When I first started flying, I was based in Miami, and after several months, I had my first assignment to be on standby in the dreaded "pool." Being in the pool meant we could be called on a moment's notice and were required to be on the airplane within one and a half hours. What made this first assignment even more exciting was that I was told this was an emergency mission of mercy. A cruise ship had just sunk off the coast of Cuba, and the surviving passengers were waiting for us to pick them up at Guantanamo Bay. For me, this felt very Nancy-Drew-like, and I arrived at the airport within 30 minutes, albeit in a taxi, and not a blue coupe.
When I boarded the airplane, I was struck by the baritone sound of a man's voice that was extremely familiar. Where had I heard that voice before? As I glanced into the cockpit, there was "the voice" chatting with the pilots. He stuck out his hand and introduced himself; "I'm Herb Kaplow with NBC News." That explained it. He was an NBC radio and television reporter at that time, and although he wasn't as familiar as Walter Cronkite, he was still a fixture in broadcasting. Herb and his crew were there to see us off, and to gather whatever information they could from the pilots.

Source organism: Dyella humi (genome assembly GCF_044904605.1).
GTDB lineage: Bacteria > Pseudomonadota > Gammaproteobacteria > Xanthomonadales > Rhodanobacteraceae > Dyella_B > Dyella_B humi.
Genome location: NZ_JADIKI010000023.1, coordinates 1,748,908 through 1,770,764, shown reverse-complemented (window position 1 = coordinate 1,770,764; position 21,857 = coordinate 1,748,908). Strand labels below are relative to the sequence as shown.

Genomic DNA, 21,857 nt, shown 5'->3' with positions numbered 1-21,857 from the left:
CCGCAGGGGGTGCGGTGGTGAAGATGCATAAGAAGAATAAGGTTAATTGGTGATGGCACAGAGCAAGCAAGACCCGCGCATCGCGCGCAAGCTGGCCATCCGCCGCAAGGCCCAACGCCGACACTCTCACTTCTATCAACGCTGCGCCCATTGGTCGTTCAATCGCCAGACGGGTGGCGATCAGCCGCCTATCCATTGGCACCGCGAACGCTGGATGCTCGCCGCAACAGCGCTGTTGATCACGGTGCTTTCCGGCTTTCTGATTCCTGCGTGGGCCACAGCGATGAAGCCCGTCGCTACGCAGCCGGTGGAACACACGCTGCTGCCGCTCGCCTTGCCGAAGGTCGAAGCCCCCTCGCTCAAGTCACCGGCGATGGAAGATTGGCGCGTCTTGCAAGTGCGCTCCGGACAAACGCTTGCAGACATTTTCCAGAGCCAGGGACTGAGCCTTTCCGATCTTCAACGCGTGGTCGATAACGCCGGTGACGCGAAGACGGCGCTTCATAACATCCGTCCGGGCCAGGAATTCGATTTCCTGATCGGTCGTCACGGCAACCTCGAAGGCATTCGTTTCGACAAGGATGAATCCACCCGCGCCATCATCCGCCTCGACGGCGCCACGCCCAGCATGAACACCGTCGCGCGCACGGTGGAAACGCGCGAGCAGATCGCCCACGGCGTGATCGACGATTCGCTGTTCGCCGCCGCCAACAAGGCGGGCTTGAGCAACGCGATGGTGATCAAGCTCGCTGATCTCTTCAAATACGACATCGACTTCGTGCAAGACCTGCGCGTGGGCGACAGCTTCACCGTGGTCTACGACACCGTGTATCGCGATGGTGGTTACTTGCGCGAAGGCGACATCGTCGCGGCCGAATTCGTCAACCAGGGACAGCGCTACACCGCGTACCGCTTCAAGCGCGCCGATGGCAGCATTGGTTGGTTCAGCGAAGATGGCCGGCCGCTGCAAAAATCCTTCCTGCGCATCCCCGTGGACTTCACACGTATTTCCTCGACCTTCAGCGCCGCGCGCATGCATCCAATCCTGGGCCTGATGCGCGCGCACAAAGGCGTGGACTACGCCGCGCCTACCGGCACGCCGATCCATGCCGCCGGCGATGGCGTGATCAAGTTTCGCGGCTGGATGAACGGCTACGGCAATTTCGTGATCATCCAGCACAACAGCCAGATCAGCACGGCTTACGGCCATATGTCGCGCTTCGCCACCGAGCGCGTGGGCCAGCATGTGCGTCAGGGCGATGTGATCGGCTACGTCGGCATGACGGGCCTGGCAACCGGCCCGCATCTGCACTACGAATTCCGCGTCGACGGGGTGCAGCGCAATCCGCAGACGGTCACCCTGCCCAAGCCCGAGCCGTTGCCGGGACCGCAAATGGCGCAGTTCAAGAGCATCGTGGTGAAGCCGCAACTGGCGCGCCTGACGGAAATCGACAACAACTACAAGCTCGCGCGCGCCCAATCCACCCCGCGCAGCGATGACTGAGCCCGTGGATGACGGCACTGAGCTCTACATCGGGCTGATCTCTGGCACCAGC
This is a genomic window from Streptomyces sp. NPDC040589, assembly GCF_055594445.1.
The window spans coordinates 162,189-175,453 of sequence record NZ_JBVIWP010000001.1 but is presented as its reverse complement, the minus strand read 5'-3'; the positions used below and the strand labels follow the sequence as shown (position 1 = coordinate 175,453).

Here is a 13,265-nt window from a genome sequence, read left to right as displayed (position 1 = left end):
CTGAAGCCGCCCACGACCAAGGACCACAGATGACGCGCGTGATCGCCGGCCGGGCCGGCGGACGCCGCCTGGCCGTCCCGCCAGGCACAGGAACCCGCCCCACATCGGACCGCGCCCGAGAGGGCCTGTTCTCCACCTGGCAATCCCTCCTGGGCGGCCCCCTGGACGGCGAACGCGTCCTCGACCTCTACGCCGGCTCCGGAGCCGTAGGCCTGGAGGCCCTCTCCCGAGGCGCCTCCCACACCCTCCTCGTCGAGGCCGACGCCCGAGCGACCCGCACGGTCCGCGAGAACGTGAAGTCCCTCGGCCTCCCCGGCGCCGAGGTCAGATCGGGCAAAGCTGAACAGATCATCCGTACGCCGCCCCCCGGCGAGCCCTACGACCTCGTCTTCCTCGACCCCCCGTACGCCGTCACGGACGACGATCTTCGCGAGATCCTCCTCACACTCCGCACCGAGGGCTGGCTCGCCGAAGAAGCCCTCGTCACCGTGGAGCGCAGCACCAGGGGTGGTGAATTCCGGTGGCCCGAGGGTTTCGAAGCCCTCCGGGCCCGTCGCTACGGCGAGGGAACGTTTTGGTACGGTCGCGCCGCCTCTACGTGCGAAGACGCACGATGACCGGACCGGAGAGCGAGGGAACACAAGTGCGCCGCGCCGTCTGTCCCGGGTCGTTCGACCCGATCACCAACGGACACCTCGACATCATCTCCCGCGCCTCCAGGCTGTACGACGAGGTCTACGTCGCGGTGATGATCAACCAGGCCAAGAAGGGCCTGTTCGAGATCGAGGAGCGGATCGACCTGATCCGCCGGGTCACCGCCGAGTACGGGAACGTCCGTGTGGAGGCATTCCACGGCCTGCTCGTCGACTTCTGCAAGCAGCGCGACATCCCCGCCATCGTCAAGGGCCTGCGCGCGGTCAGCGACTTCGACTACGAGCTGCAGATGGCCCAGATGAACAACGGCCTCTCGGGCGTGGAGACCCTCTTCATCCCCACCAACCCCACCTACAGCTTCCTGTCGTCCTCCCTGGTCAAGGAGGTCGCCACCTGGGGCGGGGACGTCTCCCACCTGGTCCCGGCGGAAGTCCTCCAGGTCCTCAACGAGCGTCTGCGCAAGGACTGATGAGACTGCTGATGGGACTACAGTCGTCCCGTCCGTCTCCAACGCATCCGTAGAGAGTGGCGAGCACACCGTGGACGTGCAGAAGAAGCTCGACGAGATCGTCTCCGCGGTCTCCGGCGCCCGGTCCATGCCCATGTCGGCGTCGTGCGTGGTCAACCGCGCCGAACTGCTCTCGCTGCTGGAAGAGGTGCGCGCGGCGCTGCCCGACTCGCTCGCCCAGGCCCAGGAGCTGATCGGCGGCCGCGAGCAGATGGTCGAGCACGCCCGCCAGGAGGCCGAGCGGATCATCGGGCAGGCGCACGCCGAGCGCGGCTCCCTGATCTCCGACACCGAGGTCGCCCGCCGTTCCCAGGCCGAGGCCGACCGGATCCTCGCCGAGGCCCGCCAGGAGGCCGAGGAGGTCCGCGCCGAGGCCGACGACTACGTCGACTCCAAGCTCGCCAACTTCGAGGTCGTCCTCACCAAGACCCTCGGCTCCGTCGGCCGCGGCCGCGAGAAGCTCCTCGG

One of Herb's cronies took me aside and whispered that he would like me to do them a favor. Could I please bring back a news tape that someone in Guantanamo would give me and then hand it over to someone who would ask me for it when we arrived back in Miami? Wow! Would I? Nancy Drew, eat your heart out -- and I was not supposed to tell anybody about it. "Okay," I thought, "I can do that!"